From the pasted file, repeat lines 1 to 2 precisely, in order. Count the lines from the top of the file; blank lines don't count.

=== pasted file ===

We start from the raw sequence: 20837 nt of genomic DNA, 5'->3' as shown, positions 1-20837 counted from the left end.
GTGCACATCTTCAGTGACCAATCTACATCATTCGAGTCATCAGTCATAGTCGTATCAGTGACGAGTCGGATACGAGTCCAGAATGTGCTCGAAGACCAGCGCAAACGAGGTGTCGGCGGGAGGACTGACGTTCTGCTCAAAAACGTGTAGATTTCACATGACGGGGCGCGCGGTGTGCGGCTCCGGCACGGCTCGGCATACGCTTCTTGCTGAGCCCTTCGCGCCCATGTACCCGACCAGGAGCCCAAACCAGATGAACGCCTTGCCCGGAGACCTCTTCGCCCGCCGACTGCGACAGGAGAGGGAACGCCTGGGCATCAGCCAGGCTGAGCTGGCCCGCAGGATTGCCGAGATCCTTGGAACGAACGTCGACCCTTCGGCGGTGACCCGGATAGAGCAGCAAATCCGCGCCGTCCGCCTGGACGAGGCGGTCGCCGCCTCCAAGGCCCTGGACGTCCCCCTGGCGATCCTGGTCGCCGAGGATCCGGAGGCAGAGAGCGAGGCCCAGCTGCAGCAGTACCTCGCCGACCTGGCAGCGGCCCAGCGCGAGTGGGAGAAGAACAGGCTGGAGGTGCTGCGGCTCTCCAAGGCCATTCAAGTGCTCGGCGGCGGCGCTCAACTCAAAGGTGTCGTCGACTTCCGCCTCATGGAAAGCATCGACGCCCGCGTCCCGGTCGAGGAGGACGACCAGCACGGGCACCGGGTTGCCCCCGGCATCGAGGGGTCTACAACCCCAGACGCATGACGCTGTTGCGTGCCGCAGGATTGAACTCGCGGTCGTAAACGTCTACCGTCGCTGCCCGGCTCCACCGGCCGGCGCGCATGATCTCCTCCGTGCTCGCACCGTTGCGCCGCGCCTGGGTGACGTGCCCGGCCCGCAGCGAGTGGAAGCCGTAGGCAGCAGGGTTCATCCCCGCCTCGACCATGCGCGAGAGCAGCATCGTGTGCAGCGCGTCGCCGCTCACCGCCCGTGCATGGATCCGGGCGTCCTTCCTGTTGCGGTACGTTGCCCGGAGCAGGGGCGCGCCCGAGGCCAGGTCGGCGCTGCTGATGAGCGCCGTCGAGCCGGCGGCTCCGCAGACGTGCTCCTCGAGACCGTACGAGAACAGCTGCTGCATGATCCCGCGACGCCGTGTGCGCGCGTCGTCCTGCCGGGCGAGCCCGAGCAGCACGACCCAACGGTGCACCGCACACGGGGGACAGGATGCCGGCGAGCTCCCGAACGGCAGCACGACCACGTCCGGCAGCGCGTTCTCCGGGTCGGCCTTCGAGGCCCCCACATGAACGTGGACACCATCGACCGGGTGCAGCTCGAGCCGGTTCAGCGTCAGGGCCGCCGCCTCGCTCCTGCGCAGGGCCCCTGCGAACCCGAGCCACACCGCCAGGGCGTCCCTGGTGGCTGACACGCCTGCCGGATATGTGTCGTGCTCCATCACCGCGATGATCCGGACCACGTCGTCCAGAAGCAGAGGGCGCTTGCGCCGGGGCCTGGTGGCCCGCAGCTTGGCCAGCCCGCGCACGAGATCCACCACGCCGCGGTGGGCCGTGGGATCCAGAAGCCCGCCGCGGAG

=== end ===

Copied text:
We start from the raw sequence: 20837 nt of genomic DNA, 5'->3' as shown, positions 1-20837 counted from the left end.
GTGCACATCTTCAGTGACCAATCTACATCATTCGAGTCATCAGTCATAGTCGTATCAGTGACGAGTCGGATACGAGTCCAGAATGTGCTCGAAGACCAGCGCAAACGAGGTGTCGGCGGGAGGACTGACGTTCTGCTCAAAAACGTGTAGATTTCACATGACGGGGCGCGCGGTGTGCGGCTCCGGCACGGCTCGGCATACGCTTCTTGCTGAGCCCTTCGCGCCCATGTACCCGACCAGGAGCCCAAACCAGATGAACGCCTTGCCCGGAGACCTCTTCGCCCGCCGACTGCGACAGGAGAGGGAACGCCTGGGCATCAGCCAGGCTGAGCTGGCCCGCAGGATTGCCGAGATCCTTGGAACGAACGTCGACCCTTCGGCGGTGACCCGGATAGAGCAGCAAATCCGCGCCGTCCGCCTGGACGAGGCGGTCGCCGCCTCCAAGGCCCTGGACGTCCCCCTGGCGATCCTGGTCGCCGAGGATCCGGAGGCAGAGAGCGAGGCCCAGCTGCAGCAGTACCTCGCCGACCTGGCAGCGGCCCAGCGCGAGTGGGAGAAGAACAGGCTGGAGGTGCTGCGGCTCTCCAAGGCCATTCAAGTGCTCGGCGGCGGCGCTCAACTCAAAGGTGTCGTCGACTTCCGCCTCATGGAAAGCATCGACGCCCGCGTCCCGGTCGAGGAGGACGACCAGCACGGGCACCGGGTTGCCCCCGGCATCGAGGGGTCTACAACCCCAGACGCATGACGCTGTTGCGTGCCGCAGGATTGAACTCGCGGTCGTAAACGTCTACCGTCGCTGCCCGGCTCCACCGGCCGGCGCGCATGATCTCCTCCGTGCTCGCACCGTTGCGCCGCGCCTGGGTGACGTGCCCGGCCCGCAGCGAGTGGAAGCCGTAGGCAGCAGGGTTCATCCCCGCCTCGACCATGCGCGAGAGCAGCATCGTGTGCAGCGCGTCGCCGCTCACCGCCCGTGCATGGATCCGGGCGTCCTTCCTGTTGCGGTACGTTGCCCGGAGCAGGGGCGCGCCCGAGGCCAGGTCGGCGCTGCTGATGAGCGCCGTCGAGCCGGCGGCTCCGCAGACGTGCTCCTCGAGACCGTACGAGAACAGCTGCTGCATGATCCCGCGACGCCGTGTGCGCGCGTCGTCCTGCCGGGCGAGCCCGAGCAGCACGACCCAACGGTGCACCGCACACGGGGGACAGGATGCCGGCGAGCTCCCGAACGGCAGCACGACCACGTCCGGCAGCGCGTTCTCCGGGTCGGCCTTCGAGGCCCCCACATGAACGTGGACACCATCGACCGGGTGCAGCTCGAGCCGGTTCAGCGTCAGGGCCGCCGCCTCGCTCCTGCGCAGGGCCCCTGCGAACCCGAGCCACACCGCCAGGGCGTCCCTGGTGGCTGACACGCCTGCCGGATATGTGTCGTGCTCCATCACCGCGATGATCCGGACCACGTCGTCCAGAAGCAGAGGGCGCTTGCGCCGGGGCCTGGTGGCCCGCAGCTTGGCCAGCCCGCGCACGAGATCCACCACGCCGCGGTGGGCCGTGGGATCCAGAAGCCCGCCGCGGAG